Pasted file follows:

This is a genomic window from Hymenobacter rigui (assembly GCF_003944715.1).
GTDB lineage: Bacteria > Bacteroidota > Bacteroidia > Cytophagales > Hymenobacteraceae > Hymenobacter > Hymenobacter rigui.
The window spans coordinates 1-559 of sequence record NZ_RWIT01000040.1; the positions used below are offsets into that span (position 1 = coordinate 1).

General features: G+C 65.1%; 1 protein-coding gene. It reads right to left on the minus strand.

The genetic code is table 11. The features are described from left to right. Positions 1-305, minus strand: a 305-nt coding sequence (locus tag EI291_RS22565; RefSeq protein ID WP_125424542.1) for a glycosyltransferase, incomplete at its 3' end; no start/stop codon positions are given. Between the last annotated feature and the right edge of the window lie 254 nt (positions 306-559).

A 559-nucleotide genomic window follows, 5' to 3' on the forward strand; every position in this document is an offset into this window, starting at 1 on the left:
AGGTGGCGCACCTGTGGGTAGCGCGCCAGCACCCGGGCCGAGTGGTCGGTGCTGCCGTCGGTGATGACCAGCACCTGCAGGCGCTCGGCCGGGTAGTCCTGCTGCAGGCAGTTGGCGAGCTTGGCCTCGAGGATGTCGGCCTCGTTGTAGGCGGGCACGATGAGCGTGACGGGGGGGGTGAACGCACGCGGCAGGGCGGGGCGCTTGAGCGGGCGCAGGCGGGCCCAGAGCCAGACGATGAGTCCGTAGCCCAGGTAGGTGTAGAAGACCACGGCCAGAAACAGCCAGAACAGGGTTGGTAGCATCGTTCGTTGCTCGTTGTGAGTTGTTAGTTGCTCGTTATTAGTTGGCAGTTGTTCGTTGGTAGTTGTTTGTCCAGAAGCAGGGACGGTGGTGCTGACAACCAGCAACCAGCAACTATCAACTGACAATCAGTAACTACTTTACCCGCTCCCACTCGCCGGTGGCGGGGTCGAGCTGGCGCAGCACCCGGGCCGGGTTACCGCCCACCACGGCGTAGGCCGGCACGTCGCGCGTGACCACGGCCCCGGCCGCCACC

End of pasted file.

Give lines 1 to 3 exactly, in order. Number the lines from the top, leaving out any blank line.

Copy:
This is a genomic window from Hymenobacter rigui (assembly GCF_003944715.1).
GTDB lineage: Bacteria > Bacteroidota > Bacteroidia > Cytophagales > Hymenobacteraceae > Hymenobacter > Hymenobacter rigui.
The window spans coordinates 1-559 of sequence record NZ_RWIT01000040.1; the positions used below are offsets into that span (position 1 = coordinate 1).